David Paul Roselle, ninth president of the University of Kentucky, was born on May 30, 1939, in Vandergrift, Pennsylvania. A baccalaureate graduate of West Chester State College in 1961, he received his Ph.D. in Mathematics from Duke University in 1965. In 1967 he married Louise Helen Dowling of Manhasset, New York; children Arthur and Cynthia were born in 1970 and 1972, respectively.
On the faculties of Mathematics, successively at the University of Maryland (1965-68) and Louisiana State University (1968-73), he became professor in that field at Virginia Polytechnic Institute and State University in 1974. While there he chaired the Commission on Graduate Studies, the Commission on Research, and the Commission on Undergraduate Studies and received the school's prestigious Teaching Excellence Certificate in 1978. A recognized specialist in the area of Eulerian mathematical functions, Roselle held a variety of leadership positions in national scholarly mathematics organizations, serving as Secretary of the Mathematical Association of America from 1975 to 1984. A frequent invited scholarly speaker and lecturer, he authored or edited scores of research articles and full-length works in his field of study. Appointed Dean of the Graduate School in 1979 and Dean of Research and Graduate Studies in 1981, he was named Provost of the institution in 1983. At Virginia Tech Roselle implemented a university-wide core curriculum, helped secure increased support for sponsored research, and was recognized nationally for his initiatives in computing and information systems.
In March , 1987, Roselle was named President of the University of Kentucky, and he assumed that position on July 1 of that year. His announced goal was to achieve national recognition for the University with respect to the quality of its graduates and its scholarship and research. At Kentucky he quickly became acquainted with the University's supporting constituency of alumni and friends, by traveling and speaking extensively throughout the state. Consistent with his belief that the then new computation and communications technology was of paramount importance to academic institutions, he helped design and implement a strategy for providing wider access to information technology on the UK campus. A new position-that of Vice President for Information Systems-was created to oversee the Computing Center, all data administration issues, communications, print shops, and the library. As a result of his efforts, computing and communications came to play an increasingly important role in the management of the University's academic and service programs. UK in fact was one of a small number of universities in the country at the time to have acquired a supercomputer operating directionally in a variety of areas of campus life and activity.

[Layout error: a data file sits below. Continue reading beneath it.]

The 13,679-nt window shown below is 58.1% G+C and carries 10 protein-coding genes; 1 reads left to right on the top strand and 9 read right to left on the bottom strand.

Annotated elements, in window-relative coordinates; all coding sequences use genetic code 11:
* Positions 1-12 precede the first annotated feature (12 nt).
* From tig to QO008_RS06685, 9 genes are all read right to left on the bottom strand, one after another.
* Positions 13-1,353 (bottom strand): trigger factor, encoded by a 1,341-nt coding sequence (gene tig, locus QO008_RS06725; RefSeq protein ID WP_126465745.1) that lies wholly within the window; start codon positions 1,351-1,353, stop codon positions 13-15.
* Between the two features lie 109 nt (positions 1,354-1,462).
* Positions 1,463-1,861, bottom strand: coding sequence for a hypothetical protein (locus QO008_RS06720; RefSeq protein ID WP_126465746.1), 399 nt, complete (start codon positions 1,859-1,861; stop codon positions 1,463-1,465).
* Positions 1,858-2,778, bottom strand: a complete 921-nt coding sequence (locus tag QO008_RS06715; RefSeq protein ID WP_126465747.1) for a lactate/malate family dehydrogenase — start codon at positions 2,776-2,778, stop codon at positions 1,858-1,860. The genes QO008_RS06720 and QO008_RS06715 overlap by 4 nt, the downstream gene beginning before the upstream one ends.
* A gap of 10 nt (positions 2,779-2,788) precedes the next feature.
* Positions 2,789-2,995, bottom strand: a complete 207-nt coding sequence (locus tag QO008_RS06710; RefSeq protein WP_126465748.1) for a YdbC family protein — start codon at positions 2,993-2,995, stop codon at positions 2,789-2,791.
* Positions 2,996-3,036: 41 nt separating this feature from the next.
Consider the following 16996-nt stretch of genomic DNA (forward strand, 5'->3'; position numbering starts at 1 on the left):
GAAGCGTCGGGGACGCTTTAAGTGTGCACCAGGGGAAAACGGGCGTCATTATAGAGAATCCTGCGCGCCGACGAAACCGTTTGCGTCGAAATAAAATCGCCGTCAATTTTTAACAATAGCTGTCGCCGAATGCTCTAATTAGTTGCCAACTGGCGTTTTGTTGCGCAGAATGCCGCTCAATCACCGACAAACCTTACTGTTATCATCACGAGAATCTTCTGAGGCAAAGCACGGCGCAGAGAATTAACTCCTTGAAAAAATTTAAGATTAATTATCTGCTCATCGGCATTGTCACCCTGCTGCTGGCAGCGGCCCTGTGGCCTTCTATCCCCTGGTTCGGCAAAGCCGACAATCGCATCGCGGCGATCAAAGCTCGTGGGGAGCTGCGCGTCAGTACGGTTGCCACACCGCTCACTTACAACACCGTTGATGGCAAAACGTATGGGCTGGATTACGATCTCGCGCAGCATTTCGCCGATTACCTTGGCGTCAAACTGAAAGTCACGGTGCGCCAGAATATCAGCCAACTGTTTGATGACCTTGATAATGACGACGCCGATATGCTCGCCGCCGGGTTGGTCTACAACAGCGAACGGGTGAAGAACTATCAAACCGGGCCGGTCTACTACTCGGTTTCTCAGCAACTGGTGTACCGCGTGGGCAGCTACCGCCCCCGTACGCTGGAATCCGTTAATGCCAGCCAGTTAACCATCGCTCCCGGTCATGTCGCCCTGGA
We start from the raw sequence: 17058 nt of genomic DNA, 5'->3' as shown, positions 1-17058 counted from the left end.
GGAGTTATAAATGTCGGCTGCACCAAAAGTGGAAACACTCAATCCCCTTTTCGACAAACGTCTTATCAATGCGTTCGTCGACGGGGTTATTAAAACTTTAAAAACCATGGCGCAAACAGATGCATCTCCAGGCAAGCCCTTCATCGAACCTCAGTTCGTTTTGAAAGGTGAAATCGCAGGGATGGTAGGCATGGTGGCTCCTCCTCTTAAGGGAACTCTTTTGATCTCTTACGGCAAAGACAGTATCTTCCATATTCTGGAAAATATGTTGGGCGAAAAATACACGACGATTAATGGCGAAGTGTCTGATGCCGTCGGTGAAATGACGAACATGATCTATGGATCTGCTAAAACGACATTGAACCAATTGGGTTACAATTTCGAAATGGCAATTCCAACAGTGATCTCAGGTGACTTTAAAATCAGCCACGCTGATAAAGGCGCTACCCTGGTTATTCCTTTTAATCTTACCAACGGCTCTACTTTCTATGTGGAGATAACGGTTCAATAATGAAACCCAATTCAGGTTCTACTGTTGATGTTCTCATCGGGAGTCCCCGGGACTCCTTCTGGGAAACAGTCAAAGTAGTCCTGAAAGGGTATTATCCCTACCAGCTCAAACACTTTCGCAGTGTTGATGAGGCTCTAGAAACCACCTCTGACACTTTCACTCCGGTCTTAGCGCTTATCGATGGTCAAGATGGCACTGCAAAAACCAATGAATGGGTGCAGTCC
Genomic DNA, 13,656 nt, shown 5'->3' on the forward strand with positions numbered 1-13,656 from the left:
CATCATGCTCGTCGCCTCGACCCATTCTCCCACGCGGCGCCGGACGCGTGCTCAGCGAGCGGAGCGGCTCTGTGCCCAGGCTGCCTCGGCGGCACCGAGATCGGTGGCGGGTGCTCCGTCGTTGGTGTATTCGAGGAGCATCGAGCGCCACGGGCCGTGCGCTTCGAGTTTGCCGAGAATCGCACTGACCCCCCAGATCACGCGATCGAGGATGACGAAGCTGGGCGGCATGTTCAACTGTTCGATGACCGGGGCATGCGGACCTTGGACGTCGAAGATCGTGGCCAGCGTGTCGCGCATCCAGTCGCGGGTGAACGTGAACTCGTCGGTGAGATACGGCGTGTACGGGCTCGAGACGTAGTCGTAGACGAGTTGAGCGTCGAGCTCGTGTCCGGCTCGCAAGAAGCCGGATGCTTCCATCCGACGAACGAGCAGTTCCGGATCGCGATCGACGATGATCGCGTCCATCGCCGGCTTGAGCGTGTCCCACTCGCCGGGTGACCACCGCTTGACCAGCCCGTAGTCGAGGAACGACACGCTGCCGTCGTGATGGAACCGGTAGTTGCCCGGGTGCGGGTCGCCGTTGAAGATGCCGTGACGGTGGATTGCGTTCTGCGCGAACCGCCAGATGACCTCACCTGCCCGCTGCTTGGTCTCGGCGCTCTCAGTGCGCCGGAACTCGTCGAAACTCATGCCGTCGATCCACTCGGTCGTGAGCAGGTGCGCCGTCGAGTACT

Much of Roselle's time and attention at Kentucky was devoted to responding to official National Collegiate Athletics Association allegations of misconduct on the part of the basketball program, in the area of recruiting, and he was widely praised for his handling of the scandal, which erupted in 1988. It is generally believed that his thoroughness and impartiality in conducting the official University investigation of the matter, his forthrightness in replying to questions posed by the official Athletics Association inquiries, and his decisiveness in acting to right the situation in the basketball program, including his dismissal of the Coach and Athletics Director at the time, resulted in an amelioration of the consequent penalty imposed on the program by the NCAA.
Amid concern regarding the state legislature's support for the university and in the aftermath of the athletics scandal, in December of 1989 Roselle accepted an offer to become President of the University of Delaware for a term of office to begin May 1, 1990. On December 28, 1989 he was succeeded at the University of Kentucky by Interim President Charles T. Wethington. After seventeen years of service at the University of Delaware, President Roselle retired on May 1, 2007.
The mission of the Special Collections Research Center is to locate and preserve materials documenting the social, cultural, economic, and political history of the Commonwealth of Kentucky. Materials are acquired regardless of format and include both primary and secondary sources; Kentuckiana is collected comprehensively. Special Collections maintains the records management program for all records generated by the University and serves as its archival repository for permanent records. As part of the mission, the Special Collections Research Center advances and supports the research, teaching, and scholarship of the University and beyond by preserving and providing access to its holdings.